Like many emerging technologies, there have been hurdles which has slowed the progression of robotic surgery. Firstly, the technology is new, which raises questions as to the validity and the reliability of the robotics. Secondly, FDA approval of the robotics is still in the works. Companies such as TransEnterix is seeking such an approval in their robotics. Thirdly, manufacturer’s must answer questions relating to emergency procedures and safety protocols (such as if the network or signal goes down). Furthermore the economics of surgical robotics needs improving as current purchasing models make the costs unbearable. However, all this being stated, Verb and other competitive companies have pressed forward with remarkable success.
Verb has announced that they plan to bring the surgical robot into the market in 2020, as well as the software and bundles for the software needed for the device.
How apt is the technology to spread?
While the concept of digital technology in medicine is fascinating, and where digital surgery does give inspire innovation and opens new possibilities for the medical field, it is highly improbable that local ERs will see such technology for a few more years. This is a result of the large size of the machine as well as the cost (estimated at around $2 million per unit). Add to this the software cost and maintenance/training required for ownership of the robotic devices, and you may find that many ERs opt to stick with the “traditional” methods of surgery.
Where will the market see robotics in surgery?
As the medical industry is a multi-billion dollar market, there will be areas which integrate the technology as a new standard, regardless of the cost. Such areas which are prone to see the robotics are optics, dental, laparoscopic and minor surgical procedures. This is not to say that the technology will not be available for other areas, especially when Google Life sciences has shown that monitoring, supportive, and preventive devices can be planted into soft tissue through the use of robotic units.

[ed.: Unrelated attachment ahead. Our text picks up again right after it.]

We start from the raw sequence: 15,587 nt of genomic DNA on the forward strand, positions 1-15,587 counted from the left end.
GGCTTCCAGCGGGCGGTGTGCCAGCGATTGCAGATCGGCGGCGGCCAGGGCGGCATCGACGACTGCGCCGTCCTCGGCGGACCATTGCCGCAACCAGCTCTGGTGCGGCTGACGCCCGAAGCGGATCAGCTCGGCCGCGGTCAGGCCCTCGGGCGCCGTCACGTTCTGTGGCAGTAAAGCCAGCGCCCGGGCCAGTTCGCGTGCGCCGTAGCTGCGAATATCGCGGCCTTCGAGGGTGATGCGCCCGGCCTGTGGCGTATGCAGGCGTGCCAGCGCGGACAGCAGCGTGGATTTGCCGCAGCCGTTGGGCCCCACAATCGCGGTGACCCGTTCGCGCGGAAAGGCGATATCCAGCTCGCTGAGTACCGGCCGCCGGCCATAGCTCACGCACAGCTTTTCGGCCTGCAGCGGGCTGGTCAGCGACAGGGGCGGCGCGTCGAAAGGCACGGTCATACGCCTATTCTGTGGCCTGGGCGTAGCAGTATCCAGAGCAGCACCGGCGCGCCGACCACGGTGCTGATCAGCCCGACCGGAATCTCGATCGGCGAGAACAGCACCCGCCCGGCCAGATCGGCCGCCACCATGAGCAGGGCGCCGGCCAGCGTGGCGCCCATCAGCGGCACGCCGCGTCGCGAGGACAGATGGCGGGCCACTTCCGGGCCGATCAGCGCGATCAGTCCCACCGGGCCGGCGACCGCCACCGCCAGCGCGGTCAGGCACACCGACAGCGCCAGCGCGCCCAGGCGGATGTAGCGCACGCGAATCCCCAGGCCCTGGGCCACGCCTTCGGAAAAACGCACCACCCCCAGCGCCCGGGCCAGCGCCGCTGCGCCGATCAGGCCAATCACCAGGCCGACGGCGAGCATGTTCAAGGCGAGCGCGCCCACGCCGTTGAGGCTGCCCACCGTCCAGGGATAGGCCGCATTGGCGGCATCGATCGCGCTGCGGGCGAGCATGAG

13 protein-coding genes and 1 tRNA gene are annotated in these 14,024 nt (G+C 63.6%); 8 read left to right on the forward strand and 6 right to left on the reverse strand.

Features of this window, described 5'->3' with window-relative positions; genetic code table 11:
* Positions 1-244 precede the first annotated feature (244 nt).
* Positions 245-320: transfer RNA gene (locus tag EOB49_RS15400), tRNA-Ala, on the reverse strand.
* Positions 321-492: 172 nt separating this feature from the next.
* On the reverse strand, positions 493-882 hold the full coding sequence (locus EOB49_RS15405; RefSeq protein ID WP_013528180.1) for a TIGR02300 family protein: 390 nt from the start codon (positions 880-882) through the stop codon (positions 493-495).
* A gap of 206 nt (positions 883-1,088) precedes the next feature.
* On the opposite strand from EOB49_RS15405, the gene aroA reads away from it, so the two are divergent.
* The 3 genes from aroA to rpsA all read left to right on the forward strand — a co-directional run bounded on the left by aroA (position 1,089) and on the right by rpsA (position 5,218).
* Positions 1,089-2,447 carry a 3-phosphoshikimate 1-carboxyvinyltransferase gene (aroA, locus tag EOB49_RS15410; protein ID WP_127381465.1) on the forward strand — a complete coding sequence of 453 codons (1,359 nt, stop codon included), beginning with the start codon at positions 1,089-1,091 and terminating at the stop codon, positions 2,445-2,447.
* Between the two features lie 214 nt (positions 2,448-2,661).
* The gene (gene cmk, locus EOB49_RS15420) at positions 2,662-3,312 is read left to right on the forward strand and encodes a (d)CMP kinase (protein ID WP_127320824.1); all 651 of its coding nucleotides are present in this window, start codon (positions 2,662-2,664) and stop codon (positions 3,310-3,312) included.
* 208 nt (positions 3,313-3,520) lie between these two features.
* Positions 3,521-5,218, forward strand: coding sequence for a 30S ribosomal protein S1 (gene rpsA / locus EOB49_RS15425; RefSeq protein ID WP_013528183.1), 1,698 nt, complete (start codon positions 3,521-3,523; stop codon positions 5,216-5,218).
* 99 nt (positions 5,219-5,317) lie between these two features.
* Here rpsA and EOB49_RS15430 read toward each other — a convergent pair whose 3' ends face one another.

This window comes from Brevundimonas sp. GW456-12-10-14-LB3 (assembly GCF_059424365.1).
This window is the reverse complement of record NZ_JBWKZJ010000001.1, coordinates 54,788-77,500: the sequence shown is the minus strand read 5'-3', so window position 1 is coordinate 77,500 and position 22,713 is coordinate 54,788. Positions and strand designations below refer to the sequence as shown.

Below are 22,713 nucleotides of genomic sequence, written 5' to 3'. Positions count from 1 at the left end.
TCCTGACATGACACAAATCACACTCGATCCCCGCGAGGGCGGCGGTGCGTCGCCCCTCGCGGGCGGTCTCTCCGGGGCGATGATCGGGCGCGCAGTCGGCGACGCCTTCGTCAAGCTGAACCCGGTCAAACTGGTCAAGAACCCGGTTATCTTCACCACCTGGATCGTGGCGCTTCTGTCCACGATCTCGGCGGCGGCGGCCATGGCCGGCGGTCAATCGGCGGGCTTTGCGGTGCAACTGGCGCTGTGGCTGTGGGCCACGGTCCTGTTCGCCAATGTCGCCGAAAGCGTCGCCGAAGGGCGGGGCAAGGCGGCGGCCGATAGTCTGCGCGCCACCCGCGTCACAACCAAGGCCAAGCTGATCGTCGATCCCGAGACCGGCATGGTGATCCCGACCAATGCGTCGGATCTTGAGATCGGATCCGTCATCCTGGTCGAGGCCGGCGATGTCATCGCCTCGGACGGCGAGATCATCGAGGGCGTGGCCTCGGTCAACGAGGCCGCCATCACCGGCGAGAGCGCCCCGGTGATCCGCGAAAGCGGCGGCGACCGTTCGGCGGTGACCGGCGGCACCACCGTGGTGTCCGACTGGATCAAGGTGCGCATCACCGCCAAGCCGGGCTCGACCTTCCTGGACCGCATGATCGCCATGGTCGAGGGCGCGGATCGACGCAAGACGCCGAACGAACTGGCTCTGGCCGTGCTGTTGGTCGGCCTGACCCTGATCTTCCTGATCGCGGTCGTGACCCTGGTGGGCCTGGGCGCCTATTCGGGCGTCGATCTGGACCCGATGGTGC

Not just robotics
When looking at Verb’s digital surgical platform, it is important to understand that robotics is only a part of the overall vision. Huennekens, CEO of Verb has stated that their products is a “platform for digital surgery, of which robots are just a part.”. And while the level of dedication to the robotics in surgery clearly drives the reader to conclude that the partnership is seeking such to be the primary vision and purpose of the company, we cannot exclude the digital relay of information as being part of the platform.
Currently, digital relays of information, such as digital blood testing, are popular. Digital surgery is very likely to first see success in the information surrounding “traditional” surgery practices (for example having the stats, real time video streaming of the surgery, and/or doctor updates on smart technology) before we see a spike in the robotics of surgery.
The future of digital surgery
The horizon for digital surgery is still expanding, as it is extremely new. It should prove interesting to see which company makes it to the FDA approval line first, as well as to see the various design challenges (such as the size) overcome.
To find out more about the digital surgery market please contact us on firstname.lastname@example.org. We also have an annual private Robo-Healthcare Meeting that discusses all these issues alongside looking into the up and coming technology for our surgeons. If you’d like to find out more, please get in touch.